Find books now:

Parliamentary defector affirms Christian social vision

-10/02/05

Robert Jackson, the Member of Parliament for Wantage, England, and the third Conservative MP to defect to the Labour Party since Tony Blairís 1997 election victory, says that he has a particular commitment to "the Christian social tradition".

Jackson, a UK higher education minister between 1987 and 1990, has written in the Guardian newspaper to explain his political philosophy and "why I jumped ship" in January 2005 to join a political party he sees (following Ramsay MacDonald) as "a broad-based movement on behalf of the bottom dog."

"It was well said that 'the Labour movement owes more to Methodism than to Marx'", says Jackson in a thoughtful article. "Another important Christian factor alongside Methodism has been Catholic ñ Anglican and Roman ñ social thinking. Secular rationalists, scientific socialists, trade unionists and statist managerialists have also all broken bread together at Labour's common table."

Continues Jackson: "Although I am a new boy at the New Labour Academy, I can identify with important elements in this rich ideological heritage - especially the Christian social tradition, with its emphasis on public service and on the building of institutional and community life."

However, he goes on to say that "the anti-market thrust of this tradition must be balanced by the thought that, in a fallen world, economic incentives also have their part to play in building the New Jerusalem. Certainly, there are public values and a public realm ñ but if the market had no place in them, there would never be arguments about public-sector pay."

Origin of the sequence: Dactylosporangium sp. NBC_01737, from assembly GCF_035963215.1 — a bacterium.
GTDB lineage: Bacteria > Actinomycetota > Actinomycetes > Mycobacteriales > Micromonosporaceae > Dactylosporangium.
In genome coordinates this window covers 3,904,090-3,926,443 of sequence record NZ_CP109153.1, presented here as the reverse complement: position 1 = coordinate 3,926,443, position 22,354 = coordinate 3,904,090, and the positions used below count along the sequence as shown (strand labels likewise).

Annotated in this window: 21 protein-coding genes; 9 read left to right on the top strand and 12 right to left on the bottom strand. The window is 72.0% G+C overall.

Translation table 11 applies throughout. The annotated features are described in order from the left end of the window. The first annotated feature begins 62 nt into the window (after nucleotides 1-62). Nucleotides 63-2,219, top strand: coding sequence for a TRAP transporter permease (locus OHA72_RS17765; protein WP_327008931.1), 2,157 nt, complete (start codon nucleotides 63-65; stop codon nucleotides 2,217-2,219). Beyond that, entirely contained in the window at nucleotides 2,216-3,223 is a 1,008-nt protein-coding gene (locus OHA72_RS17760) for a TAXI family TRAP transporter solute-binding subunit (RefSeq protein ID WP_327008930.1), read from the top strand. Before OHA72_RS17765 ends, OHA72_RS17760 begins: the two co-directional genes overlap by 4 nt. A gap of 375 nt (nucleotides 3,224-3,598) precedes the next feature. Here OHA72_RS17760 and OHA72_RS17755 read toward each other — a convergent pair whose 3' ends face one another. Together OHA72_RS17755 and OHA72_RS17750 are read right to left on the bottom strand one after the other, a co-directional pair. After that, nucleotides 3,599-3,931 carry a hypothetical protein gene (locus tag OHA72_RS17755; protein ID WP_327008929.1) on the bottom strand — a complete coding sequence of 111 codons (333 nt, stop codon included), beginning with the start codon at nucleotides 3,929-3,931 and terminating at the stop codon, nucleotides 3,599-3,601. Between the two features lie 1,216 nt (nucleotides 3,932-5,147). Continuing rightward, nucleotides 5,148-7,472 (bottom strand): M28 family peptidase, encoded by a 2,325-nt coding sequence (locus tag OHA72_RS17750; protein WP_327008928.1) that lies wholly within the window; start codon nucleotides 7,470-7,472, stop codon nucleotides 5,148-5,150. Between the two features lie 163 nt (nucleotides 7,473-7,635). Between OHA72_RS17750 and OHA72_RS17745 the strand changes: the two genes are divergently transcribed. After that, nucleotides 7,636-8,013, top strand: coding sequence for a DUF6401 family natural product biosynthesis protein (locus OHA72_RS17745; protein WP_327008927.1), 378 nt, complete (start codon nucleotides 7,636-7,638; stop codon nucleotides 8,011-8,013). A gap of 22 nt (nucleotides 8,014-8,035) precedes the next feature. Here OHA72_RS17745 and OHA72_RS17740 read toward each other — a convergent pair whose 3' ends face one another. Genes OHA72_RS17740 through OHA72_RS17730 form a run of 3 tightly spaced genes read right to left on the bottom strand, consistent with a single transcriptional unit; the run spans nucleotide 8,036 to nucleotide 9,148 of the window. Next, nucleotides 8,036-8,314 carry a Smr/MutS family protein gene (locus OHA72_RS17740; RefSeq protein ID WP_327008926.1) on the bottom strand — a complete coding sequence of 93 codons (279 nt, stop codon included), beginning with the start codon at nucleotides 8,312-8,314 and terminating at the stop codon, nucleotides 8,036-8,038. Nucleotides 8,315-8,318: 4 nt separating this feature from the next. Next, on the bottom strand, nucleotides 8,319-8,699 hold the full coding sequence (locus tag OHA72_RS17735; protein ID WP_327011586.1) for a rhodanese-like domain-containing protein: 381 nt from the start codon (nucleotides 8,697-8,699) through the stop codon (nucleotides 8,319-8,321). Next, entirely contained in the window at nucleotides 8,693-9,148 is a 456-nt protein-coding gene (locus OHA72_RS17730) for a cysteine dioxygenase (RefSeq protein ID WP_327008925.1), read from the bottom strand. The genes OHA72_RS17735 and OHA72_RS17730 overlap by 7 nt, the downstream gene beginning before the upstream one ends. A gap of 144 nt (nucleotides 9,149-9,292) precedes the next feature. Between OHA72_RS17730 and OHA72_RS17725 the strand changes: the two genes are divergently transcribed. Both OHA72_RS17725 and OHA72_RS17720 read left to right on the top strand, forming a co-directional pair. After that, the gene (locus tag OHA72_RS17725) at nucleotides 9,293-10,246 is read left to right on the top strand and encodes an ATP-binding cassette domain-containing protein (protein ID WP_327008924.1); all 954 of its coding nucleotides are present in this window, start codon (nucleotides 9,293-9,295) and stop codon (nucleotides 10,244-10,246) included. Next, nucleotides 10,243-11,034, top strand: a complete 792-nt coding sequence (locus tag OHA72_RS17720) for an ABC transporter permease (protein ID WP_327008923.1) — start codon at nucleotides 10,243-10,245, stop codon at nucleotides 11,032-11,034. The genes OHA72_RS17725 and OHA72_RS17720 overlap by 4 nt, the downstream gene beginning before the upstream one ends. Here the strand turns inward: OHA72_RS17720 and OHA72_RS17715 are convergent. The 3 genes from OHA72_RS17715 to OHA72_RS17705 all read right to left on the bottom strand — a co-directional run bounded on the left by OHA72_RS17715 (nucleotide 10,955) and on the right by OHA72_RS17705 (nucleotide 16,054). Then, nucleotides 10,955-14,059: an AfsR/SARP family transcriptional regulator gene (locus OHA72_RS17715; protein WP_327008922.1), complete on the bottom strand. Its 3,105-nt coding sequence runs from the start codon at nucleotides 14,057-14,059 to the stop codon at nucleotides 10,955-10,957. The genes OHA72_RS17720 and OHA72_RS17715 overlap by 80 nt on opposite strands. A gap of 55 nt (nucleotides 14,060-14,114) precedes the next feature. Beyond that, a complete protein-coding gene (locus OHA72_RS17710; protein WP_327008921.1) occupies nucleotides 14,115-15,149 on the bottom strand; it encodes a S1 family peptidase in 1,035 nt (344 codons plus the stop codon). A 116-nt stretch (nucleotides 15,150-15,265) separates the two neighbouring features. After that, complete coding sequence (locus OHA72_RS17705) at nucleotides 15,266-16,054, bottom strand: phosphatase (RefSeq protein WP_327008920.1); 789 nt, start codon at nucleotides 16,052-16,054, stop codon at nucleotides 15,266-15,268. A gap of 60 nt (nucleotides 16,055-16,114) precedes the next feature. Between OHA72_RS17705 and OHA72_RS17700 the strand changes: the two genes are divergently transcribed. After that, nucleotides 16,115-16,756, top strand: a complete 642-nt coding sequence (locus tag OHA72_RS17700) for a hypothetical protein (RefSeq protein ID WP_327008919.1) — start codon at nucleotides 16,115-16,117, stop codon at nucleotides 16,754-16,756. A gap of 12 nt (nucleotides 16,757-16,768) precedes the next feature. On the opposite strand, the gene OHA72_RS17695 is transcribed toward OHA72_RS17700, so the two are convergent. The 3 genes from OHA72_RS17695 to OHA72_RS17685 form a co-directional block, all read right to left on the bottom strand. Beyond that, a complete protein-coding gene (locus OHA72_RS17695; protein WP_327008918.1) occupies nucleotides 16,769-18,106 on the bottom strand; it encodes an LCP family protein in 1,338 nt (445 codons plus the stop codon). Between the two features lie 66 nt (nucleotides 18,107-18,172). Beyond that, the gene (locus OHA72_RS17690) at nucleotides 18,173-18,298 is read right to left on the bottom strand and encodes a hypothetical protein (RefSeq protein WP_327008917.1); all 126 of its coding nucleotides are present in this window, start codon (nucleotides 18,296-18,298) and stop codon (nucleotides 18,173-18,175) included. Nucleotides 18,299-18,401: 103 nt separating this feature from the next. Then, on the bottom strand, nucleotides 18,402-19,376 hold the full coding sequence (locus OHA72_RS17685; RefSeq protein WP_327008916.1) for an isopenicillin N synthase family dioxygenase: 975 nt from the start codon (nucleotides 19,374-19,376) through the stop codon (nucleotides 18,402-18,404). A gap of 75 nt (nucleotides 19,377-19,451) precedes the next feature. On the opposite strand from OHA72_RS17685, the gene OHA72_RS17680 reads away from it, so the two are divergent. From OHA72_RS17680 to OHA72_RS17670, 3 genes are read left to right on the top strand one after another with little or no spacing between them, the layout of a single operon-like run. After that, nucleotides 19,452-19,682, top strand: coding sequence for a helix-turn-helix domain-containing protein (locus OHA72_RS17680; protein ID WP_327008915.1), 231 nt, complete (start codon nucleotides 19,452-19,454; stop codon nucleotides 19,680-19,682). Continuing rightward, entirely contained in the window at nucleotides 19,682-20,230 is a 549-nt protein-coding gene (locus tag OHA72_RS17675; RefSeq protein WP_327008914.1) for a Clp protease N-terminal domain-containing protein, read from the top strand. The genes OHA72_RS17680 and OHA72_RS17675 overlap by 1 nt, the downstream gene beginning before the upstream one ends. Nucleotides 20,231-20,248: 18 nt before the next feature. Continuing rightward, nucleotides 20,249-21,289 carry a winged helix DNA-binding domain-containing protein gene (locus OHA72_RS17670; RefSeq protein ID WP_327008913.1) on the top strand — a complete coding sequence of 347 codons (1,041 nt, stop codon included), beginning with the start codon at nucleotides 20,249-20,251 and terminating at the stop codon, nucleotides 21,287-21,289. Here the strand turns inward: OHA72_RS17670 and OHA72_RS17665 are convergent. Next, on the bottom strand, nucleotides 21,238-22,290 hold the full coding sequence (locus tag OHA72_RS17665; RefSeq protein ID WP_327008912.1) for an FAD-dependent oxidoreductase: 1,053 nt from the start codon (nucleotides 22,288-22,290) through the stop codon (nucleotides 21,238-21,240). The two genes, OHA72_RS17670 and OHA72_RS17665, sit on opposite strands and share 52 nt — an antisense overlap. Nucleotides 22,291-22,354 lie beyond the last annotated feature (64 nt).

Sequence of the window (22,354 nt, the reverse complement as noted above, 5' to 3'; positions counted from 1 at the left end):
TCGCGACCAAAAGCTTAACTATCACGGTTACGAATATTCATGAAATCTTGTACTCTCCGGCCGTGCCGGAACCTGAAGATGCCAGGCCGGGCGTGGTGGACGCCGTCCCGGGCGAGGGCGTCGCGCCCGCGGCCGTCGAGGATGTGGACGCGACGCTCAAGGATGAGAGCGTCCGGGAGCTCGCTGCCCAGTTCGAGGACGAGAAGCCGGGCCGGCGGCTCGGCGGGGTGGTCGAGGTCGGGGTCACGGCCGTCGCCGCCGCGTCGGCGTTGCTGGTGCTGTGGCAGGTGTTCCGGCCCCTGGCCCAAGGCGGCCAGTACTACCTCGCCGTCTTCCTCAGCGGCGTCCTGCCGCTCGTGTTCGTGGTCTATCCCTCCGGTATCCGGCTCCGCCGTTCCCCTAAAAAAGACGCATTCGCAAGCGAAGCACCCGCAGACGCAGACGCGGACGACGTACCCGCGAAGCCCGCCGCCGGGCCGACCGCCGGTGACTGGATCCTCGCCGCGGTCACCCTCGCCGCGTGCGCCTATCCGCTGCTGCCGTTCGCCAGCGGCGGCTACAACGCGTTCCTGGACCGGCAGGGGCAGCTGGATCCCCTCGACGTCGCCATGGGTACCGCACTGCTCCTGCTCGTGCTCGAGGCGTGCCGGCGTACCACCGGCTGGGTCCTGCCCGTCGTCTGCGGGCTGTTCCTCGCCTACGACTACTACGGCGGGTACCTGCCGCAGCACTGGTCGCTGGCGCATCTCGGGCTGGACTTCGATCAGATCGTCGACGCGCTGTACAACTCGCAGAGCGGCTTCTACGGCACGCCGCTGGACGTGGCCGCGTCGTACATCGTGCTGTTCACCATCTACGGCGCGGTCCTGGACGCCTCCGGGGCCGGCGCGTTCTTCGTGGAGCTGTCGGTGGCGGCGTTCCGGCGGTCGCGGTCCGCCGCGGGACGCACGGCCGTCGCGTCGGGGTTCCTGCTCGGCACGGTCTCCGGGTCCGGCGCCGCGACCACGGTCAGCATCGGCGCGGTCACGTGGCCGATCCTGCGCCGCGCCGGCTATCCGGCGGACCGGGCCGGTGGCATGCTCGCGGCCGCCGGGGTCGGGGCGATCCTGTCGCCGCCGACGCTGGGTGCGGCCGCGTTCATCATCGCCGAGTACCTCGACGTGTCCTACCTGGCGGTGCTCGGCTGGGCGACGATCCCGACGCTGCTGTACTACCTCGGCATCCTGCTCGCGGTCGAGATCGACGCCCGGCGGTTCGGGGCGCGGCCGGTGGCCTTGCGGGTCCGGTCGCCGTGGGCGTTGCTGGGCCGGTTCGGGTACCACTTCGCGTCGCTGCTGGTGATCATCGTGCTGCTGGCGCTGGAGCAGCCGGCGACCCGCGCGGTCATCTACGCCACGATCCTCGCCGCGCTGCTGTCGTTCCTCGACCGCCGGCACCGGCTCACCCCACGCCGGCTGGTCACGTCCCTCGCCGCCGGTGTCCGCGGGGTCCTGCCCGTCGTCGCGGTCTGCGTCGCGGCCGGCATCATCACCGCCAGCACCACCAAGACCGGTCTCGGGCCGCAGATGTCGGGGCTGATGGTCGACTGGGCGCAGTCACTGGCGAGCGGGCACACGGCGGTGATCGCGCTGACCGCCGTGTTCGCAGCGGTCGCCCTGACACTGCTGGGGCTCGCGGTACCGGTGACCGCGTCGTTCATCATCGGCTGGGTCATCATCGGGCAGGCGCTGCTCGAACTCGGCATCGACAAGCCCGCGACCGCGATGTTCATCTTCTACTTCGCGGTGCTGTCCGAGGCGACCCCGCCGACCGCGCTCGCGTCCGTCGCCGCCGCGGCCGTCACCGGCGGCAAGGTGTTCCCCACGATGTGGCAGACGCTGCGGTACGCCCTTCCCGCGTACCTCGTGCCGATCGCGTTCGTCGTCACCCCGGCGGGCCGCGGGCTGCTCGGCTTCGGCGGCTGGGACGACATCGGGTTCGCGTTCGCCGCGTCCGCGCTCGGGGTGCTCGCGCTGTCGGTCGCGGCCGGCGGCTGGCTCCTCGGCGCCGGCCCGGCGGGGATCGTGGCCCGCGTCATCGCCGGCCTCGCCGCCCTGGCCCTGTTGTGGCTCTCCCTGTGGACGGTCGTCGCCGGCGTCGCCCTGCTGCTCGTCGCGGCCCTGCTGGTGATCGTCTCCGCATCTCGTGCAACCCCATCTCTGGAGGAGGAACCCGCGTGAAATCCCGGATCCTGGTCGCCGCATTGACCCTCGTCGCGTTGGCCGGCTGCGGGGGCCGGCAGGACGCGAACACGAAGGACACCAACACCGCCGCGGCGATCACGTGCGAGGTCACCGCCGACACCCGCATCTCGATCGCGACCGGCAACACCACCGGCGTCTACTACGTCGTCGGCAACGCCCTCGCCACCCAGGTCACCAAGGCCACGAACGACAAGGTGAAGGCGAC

The Wantage MPís approach to economics would appear similar to the position argued in a major new report from Britainís churches on ethical wealth creation. ëProsperity with a Purposeí, which will be published on 28 February by the official ecumenical body, Churches Together in Britain and Ireland, asks tough questions about how a rich society can responsibly develop and use its wealth-creating abilities for the common good in a divided world.

Jackson also claims that although "[s]tern, unbending thinkers on the left and the right affect to despise the marshy centre", nevertheless "the middle way is England's greatest contribution to Britishness - see the preface to the Church of England's 1662 Book of Common Prayer, where the phrase was first deployed."

"Similarly, One Nation is a worthy tradition in the middle, and the heart, of British politics", says Jackson, whose thought appears to mirror key aspects of the European tradition of Christian Democracy, a philosophy that combines lower 'c' conservatism, a functionalist view of religion in relation to the state, and a moderately liberal social agenda.

More radical Christians are likely to question the Establishment assumptions behind Jacksonís vision, while welcoming his apparent commitment to the idea that the ethical litmus test of a society is how it treats its most vulnerable and needy members.

It is not yet known whether Robert Jackson will join the Christian Socialist Movement, which recently chose theologian and United Reformed Church policy adviser Andrew Bradstock as its new director.